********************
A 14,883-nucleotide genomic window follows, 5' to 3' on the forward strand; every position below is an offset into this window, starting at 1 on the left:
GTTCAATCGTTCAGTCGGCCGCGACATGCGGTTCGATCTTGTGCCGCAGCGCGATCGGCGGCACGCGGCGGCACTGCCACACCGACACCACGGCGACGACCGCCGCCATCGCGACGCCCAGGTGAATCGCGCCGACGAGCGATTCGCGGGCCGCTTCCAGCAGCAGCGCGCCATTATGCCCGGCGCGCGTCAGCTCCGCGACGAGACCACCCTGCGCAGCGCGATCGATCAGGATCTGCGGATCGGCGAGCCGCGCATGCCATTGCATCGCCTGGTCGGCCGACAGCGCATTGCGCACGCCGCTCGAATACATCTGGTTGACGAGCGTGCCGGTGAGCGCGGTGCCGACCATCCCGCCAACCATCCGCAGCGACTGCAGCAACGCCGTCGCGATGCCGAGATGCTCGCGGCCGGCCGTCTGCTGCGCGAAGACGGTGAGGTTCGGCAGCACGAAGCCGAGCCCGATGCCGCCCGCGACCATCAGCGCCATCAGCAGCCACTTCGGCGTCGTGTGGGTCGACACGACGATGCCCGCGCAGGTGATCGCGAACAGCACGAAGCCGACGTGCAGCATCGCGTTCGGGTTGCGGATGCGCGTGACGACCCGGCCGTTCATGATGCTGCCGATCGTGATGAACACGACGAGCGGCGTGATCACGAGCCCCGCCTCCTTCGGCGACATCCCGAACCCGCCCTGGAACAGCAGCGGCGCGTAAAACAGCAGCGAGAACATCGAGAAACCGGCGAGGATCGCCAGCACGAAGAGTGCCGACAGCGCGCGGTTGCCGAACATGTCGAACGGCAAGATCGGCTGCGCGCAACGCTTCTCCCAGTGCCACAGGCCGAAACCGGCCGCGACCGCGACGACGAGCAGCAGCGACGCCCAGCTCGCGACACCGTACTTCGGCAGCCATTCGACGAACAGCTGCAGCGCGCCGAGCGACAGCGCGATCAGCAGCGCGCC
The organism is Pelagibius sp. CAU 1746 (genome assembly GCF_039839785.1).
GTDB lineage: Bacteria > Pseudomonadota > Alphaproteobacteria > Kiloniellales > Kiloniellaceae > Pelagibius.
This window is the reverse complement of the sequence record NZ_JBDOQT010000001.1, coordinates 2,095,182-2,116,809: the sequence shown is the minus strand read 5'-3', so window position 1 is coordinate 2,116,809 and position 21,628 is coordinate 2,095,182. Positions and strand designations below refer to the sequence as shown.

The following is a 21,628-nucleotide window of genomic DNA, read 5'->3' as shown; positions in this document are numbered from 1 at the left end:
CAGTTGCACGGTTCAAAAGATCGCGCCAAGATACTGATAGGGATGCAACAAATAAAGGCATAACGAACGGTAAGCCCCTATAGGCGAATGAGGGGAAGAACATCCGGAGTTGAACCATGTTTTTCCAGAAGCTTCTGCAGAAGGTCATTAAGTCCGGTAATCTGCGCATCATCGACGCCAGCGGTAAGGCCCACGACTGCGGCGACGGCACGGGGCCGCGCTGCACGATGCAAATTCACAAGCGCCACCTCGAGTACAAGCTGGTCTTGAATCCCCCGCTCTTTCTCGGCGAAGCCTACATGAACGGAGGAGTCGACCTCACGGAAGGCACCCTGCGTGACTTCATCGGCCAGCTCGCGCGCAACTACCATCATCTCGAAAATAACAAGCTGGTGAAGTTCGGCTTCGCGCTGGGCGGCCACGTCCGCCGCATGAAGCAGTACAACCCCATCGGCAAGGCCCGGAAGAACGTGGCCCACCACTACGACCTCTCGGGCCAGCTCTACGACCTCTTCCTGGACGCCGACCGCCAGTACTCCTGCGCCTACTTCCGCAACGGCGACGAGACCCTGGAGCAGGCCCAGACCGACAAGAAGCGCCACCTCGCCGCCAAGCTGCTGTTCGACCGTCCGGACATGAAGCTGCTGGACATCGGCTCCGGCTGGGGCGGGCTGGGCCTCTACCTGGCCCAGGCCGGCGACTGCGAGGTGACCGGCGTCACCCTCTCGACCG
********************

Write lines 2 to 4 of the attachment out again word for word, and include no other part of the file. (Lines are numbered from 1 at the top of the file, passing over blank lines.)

GTTCAATCGTTCAGTCGGCCGCGACATGCGGTTCGATCTTGTGCCGCAGCGCGATCGGCGGCACGCGGCGGCACTGCCACACCGACACCACGGCGACGACCGCCGCCATCGCGACGCCCAGGTGAATCGCGCCGACGAGCGATTCGCGGGCCGCTTCCAGCAGCAGCGCGCCATTATGCCCGGCGCGCGTCAGCTCCGCGACGAGACCACCCTGCGCAGCGCGATCGATCAGGATCTGCGGATCGGCGAGCCGCGCATGCCATTGCATCGCCTGGTCGGCCGACAGCGCATTGCGCACGCCGCTCGAATACATCTGGTTGACGAGCGTGCCGGTGAGCGCGGTGCCGACCATCCCGCCAACCATCCGCAGCGACTGCAGCAACGCCGTCGCGATGCCGAGATGCTCGCGGCCGGCCGTCTGCTGCGCGAAGACGGTGAGGTTCGGCAGCACGAAGCCGAGCCCGATGCCGCCCGCGACCATCAGCGCCATCAGCAGCCACTTCGGCGTCGTGTGGGTCGACACGACGATGCCCGCGCAGGTGATCGCGAACAGCACGAAGCCGACGTGCAGCATCGCGTTCGGGTTGCGGATGCGCGTGACGACCCGGCCGTTCATGATGCTGCCGATCGTGATGAACACGACGAGCGGCGTGATCACGAGCCCCGCCTCCTTCGGCGACATCCCGAACCCGCCCTGGAACAGCAGCGGCGCGTAAAACAGCAGCGAGAACATCGAGAAACCGGCGAGGATCGCCAGCACGAAGAGTGCCGACAGCGCGCGGTTGCCGAACATGTCGAACGGCAAGATCGGCTGCGCGCAACGCTTCTCCCAGTGCCACAGGCCGAAACCGGCCGCGACCGCGACGACGAGCAGCAGCGACGCCCAGCTCGCGACACCGTACTTCGGCAGCCATTCGACGAACAGCTGCAGCGCGCCGAGCGACAGCGCGATCAGCAGCGCGCC
The organism is Pelagibius sp. CAU 1746 (genome assembly GCF_039839785.1).
GTDB lineage: Bacteria > Pseudomonadota > Alphaproteobacteria > Kiloniellales > Kiloniellaceae > Pelagibius.